Not bad views as the first morning light cast its hue upon the peaks across valley.
Reaching the top at around 5:45am, 200 people were ahead of me at the gates. Most whom had arrived by the comfort of an expensive bus transport from Machu Picchu Village. No fair! Hikers should get slight head start due to their hard work to get to the gates! Alas. Entering the park at 6am sharp, I continued the line of sheep up toward the Cerro Machu Picchu hike, which I’d be part of the first group to climb that day.
I felt happy. I was enjoying random conversations with travelers and it was refreshing to hear so many different languages in such a small space (Spanish, Quechua, French, English, Hebrew, Croatian, Russian, Portuguese, Italian, and Dutch among others).
When the guard let us onto the Cerro MP trail at 7am I quickly sped past the other hikers up the steep stairs (many of the others hadn’t warmed up on the hike from the river valley as I had an hour ago), and chose to push hard for a solo moment at the top. I reached the peak about 15 minutes before next hikers, gaining me my only brief experience of solitude for the day.
Unfortunately the view from the peak was quite limited due to cloud cover.
Then the crowds caught up.
As the clouds parted they revealed the ruins of Machu Picchu, and the droves of people visiting them. Good anthropological photo ops.
I found this one particularly interesting: I assume she was controlling the selfie-stick camera with her phone and therefore looking down at it to frame the shot. But then looking back up to face the camera. Lots of technology wandering these ancient grounds…
The switchback road from Aguas up to the ruins. Only accessible by charter bus, with a pricy ticket.
Beyond my documentation of the tourists, I was quite impressed with the space itself. While I wouldn’t call my experience deeply spiritually moving or “religious” per se as some others have described, I did marvel at the enormous rocks used to build the city and the intricate way in which they were laid.
I joined the other sheep to be herded through the ruins. Glad I’m not claustrophobic!
Random llama wandering around within the city. We had a silent moment together. It was lovely. After 6 solid hours of hiking through the park I dropped back down to the river valley to collect my tent and return for my bike.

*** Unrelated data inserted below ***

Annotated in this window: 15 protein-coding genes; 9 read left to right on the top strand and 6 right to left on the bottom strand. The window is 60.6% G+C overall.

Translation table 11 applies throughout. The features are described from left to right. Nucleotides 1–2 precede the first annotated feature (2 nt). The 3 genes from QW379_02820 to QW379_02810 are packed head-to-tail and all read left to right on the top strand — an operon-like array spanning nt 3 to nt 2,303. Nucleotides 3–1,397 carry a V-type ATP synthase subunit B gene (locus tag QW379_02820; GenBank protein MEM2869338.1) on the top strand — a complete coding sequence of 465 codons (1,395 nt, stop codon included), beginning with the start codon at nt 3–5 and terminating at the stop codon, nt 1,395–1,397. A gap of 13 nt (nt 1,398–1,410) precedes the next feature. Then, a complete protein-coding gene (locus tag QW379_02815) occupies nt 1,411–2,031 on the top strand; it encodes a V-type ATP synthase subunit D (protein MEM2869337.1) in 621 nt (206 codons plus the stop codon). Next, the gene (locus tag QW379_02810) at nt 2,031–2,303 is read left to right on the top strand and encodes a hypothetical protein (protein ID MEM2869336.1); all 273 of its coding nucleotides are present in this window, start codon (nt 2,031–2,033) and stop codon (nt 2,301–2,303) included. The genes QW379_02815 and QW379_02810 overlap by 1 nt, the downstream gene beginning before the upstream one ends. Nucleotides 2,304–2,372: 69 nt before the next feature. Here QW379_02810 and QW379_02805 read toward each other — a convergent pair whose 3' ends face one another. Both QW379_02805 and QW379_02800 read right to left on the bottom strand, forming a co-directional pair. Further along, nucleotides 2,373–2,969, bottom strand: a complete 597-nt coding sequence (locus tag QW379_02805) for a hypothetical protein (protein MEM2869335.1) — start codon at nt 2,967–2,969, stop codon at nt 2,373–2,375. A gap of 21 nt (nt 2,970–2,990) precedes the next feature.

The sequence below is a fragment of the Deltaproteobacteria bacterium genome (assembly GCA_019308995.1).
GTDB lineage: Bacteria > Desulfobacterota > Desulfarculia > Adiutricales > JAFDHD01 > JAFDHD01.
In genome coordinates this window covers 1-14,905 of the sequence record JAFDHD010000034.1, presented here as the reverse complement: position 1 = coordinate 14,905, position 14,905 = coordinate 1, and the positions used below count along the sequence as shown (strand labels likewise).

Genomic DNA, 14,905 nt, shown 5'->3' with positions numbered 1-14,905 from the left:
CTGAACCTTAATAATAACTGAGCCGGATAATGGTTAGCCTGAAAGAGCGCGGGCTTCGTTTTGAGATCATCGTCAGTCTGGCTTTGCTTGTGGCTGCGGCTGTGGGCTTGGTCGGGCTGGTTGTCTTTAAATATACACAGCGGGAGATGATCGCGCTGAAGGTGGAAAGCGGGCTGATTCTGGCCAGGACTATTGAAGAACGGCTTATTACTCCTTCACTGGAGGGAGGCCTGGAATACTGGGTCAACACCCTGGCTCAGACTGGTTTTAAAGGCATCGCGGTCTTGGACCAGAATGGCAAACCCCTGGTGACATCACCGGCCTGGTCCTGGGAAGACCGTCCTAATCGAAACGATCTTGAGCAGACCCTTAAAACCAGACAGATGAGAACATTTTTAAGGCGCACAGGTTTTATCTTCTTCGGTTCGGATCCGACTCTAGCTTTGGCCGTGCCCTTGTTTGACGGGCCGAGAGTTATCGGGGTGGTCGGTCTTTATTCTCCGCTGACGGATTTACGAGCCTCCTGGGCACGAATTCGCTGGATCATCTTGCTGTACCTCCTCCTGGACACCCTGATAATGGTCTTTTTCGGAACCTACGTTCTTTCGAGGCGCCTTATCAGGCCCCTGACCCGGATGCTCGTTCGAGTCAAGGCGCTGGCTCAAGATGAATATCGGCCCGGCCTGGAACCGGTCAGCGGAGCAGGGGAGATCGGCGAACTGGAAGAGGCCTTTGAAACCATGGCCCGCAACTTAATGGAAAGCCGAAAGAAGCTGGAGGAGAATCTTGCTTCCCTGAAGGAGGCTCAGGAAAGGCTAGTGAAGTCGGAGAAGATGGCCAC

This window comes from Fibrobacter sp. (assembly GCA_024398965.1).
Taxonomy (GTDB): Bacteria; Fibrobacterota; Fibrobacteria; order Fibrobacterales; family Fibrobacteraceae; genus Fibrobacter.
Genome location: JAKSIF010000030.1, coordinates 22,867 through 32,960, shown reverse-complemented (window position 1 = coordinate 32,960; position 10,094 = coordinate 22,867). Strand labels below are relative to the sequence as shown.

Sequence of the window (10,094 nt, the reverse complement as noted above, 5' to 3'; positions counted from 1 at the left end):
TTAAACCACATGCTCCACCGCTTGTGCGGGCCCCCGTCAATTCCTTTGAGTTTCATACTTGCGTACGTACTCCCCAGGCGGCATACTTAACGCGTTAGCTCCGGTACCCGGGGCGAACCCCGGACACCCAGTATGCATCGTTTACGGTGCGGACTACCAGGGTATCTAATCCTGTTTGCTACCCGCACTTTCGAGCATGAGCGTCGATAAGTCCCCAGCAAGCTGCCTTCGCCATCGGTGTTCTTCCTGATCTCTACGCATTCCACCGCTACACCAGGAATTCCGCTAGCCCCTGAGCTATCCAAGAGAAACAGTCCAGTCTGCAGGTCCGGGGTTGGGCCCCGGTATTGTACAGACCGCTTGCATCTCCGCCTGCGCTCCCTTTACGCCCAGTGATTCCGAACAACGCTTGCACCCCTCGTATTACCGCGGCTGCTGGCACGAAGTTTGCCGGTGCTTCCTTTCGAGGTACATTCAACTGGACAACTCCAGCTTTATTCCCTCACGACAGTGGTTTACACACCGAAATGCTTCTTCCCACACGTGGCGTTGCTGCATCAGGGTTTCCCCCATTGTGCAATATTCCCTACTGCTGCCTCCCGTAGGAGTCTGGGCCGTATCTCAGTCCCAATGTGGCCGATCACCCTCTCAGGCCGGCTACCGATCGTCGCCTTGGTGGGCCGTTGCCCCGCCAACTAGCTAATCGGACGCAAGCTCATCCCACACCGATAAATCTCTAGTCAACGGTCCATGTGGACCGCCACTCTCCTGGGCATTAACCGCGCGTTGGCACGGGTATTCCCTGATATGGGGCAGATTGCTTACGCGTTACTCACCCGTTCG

I quickly hiked back out the train tracks, passing hundreds of bright/bushy new tourists entering the site for the first time. This time I had plugged in with my own headphones, given my lack of human connection on the tracks the previous day. Quite interesting to note the effect it had to be so disconnected audibly to passers by. I was now the disconnected asshole opting for earphones over words in a few rare moments, but didn’t do anything to change this. I guess the shoe’s on the other foot now…
I rolled out of Santa Teresa early the next morning, having thought ahead to plug my ears in preparation for the nightly dance party bonfire at Genaro’s campground. Despite the rain and mud along the cliffside road, it was a gorgeous morning watching the fog roll down the canyon, the rain refreshing the verdant slopes, the river raging below.
About 3 hours after leaving Santa Teresa I had descended to the valley floor a few thousand feet below to the town of Santa Maria. There I reached down for a snack I had stored within a dry bag strapped to my fork… shit. The bag wasn’t there. I remembered strapping it in, but perhaps not tight enough for the rough dirt road. No big deal to lose the food, but my stove fuel and fuel pump were in that bag, which rendered me unable to cook. After flagging down a few passing cars to ask if they’d spotted a bag on the roadside with no success, I gave up and rolled onto the paved highway out of Santa Maria. It would be a 10,000’ climb up to Abra Malaga from here, and given it was already almost noon, unlikely I’d summit that day. I stocked up on some ready-to-eat food for dinner given my stove loss, and started the climb.
An hour or two later, I was surprised to see the first cyclists I’d seen in a long while here in Peru speeding down the descent. Oddly he was geared up in full downhill clothing: full faced helmet. Knee pads. Elbow pads. And a big-travel, full suspension mountain bike. Perhaps there were some good trails around here and he was returning to town from riding them?
Nope. After another 50 cyclists passed with the same exact clothing and gear, I realized it was a guided tour. Turns out it’s a whole package deal where people pay to be shuttled up to the top of the pass from Cusco, ride the 10,000’ descent, then hop back in the shuttle to begin the hike along the tracks to the ruins. Perhaps that sounds cool to many. Perhaps it is…